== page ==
Home Ministry set to relax rules for companies based in China ahead of PM Narendra Modi’s visit

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NEW DELHI: Ahead of Prime Minister Narendra Modi’s first trip to China starting May 14, the home ministry is set to relax investment rules for companies based there, dismantling longstanding barriers but putting safeguards in place to address security concerns raised by India’s intelligence agencies.

All investment proposals will be decided within two months and so-called sensitive sectors will be clearly defined after an inter-ministerial consensus.

Over the years, the neighbours have shared a relationship that has swung between friendship and hostility, including armed conflict in 1962. While President Xi Jinping was among the first international leaders to visit India after Modi took over last year, there have been periodic reports of incursions by Chinese troops into India-held territory in the past few months.
But top government officials told DB that easing the rules was critical as India’s trade deficit of nearly $36 billion with China is unsustainable in the long run.
This needs to be mitigated by encouraging Chinese investments in manufacturing units and business entities in India, the officials said. This also fits in with the ‘Make in India’ manufacturing initiative of thei government. DB was the first to report on February 6 that the home ministry had been asked by the PMO to work on easing rules ahead of the visit. The intelligence agencies expressed concern over possible Chinese investment in telecom, power, space, information technology and other sectors.
Apart from drawing up a list of sectors, the government will also rework its declaration formats to ensure disclosure of the actual ownership pattern of a foreign company regardless of whether the investment is through the automatic or Foreign Investment Promotion Board route. It is being proposed that investments requiring FIPB approval in the ‘sensitive’ sectors should be scrutinised in a time-bound manner — 60 days. The FIPB should consult the home secretary while deciding on any proposal, “an official said.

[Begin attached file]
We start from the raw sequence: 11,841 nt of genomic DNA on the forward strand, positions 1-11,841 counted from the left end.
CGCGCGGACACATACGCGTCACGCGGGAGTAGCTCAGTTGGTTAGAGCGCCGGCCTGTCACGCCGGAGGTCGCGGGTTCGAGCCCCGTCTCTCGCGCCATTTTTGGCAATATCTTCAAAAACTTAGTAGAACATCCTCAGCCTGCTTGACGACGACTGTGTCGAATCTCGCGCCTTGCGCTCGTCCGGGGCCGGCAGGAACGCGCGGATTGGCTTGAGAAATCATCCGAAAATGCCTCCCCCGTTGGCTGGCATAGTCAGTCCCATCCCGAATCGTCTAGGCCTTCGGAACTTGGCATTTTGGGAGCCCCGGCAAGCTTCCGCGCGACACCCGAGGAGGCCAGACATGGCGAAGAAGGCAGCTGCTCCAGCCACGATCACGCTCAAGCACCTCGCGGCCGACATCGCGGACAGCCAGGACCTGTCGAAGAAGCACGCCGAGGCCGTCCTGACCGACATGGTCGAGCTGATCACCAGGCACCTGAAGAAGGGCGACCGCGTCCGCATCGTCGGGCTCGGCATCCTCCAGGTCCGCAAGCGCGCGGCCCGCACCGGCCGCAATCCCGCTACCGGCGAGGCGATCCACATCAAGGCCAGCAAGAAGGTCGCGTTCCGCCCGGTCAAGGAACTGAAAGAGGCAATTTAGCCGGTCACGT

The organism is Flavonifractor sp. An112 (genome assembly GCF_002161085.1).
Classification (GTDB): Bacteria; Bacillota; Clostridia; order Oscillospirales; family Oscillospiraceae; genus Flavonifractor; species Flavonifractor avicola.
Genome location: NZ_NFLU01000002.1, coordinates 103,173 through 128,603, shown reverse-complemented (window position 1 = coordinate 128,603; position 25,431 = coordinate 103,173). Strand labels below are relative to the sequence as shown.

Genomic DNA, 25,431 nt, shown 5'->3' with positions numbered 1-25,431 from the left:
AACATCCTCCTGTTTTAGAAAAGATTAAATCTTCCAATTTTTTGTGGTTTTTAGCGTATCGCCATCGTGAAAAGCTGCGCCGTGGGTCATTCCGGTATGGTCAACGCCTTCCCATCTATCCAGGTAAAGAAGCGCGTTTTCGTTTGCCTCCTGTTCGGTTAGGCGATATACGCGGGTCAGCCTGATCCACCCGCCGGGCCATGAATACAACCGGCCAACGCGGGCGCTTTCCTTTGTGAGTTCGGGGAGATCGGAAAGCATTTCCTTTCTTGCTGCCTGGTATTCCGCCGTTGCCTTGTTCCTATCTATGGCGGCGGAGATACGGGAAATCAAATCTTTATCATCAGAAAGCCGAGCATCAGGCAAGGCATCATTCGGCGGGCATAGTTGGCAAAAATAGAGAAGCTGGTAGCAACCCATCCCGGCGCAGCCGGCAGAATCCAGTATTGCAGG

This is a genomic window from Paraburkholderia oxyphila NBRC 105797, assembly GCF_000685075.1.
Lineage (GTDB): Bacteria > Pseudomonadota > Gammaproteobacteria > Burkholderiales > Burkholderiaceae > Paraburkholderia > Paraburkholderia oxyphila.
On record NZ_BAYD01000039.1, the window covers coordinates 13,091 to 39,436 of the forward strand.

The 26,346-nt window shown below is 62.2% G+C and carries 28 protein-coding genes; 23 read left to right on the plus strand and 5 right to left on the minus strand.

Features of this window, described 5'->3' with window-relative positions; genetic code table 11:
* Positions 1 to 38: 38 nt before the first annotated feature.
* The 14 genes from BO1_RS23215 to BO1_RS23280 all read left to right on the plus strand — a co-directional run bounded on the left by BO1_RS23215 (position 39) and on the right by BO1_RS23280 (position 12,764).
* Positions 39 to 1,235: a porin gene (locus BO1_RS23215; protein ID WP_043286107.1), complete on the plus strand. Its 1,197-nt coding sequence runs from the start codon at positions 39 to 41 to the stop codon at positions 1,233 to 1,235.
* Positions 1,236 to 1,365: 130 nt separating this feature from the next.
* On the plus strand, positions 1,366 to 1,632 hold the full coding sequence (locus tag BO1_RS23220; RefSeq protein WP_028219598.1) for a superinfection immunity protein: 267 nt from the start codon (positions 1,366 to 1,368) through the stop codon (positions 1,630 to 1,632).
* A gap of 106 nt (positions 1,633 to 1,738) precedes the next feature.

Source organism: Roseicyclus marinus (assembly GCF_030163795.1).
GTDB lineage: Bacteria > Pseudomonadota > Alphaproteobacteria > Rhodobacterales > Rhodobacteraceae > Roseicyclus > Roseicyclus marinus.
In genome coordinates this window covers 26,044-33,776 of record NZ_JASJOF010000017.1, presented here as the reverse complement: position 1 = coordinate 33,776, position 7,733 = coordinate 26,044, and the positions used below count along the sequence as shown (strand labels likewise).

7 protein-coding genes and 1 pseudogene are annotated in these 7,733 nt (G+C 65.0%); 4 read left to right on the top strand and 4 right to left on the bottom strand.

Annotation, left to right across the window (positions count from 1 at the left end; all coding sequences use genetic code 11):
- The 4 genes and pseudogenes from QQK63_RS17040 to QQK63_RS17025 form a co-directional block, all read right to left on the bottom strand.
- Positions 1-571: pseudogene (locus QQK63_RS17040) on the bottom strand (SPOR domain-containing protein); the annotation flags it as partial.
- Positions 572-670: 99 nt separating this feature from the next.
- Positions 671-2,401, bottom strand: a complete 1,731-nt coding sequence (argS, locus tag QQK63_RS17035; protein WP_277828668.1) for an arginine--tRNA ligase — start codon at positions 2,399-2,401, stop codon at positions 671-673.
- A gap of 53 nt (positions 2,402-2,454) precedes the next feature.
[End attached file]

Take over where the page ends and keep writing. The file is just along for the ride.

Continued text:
The $20-billion investment promised by the Chinese President during his India visit last September seems to have been the prime reason behind the Indian initiative. China had said it would establish industrial parks in Gujarat and Maharashtra with an investment of $6.8 billion. Further, Reliance Communications signed two pacts worth $150 million each with China’s ZTE and Huawei Technologies for expansion of its 2G and 3G networks. Huawei announced in February it would invest $170 million in a research and development centre to develop software components in Bengaluru in an attempt to align with Make in India campaign.
“This would be Huawei’s biggest R&D centre outside China,” a senior government official pointed out.

SKEWED TRADE FIGURES
Though China is India’s largest trading partner with bilateral trade at $65.8 billion in 2013-14, this is skewed heavily in favour of the first country. Imports from China amount to about $51 billion. Foreign direct investment inflows from China have been insignificant. Between 2000 and January 2015, this amounted to $612 million, 0.25% of the total, putting China at 26th position in this respect.

Nearly 60% of FDI was in sectors such as metallurgy and automobiles while sectors such as industrial machinery, services and power got just 7%, 6% and 4% FDI, respectively, from China. The intelligence agencies flagged their concerns regarding FDI in sensitive and strategic sectors such as ports, airports, aviation, telecom, internet service providers, refining, hydrocarbon exploration, shipping, roads, pharmaceuticals and defence.

The agencies are also said to have pointed out that sectors such as power and telecom were increasingly relying on Chinese companies for the execution of projects and supply of low-cost equipment. The agencies estimate that about 65% of telecom equipment installed in India is of Chinese origin.
The agencies have also warned of dangers such as embedded malware in Chinese equipment as well as lack of transparency regarding the relationship of companies with the Chinese army and security establishment, officials told DB.

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Asmaa Mubita is a Kenyan journalist of international repute with over fifteen years of experience in broadcast journalism. Asmaa Mubita began his journalism career at the Kenyan state broadcaster (KBC) and later worked at the KTN owned by the Standard Group and Citizen Television, the flagship brand of Royal Media Services. These exploits together with his reporting experience with the Voice of America, CNN and BBC have been rewarded with local and global recognition.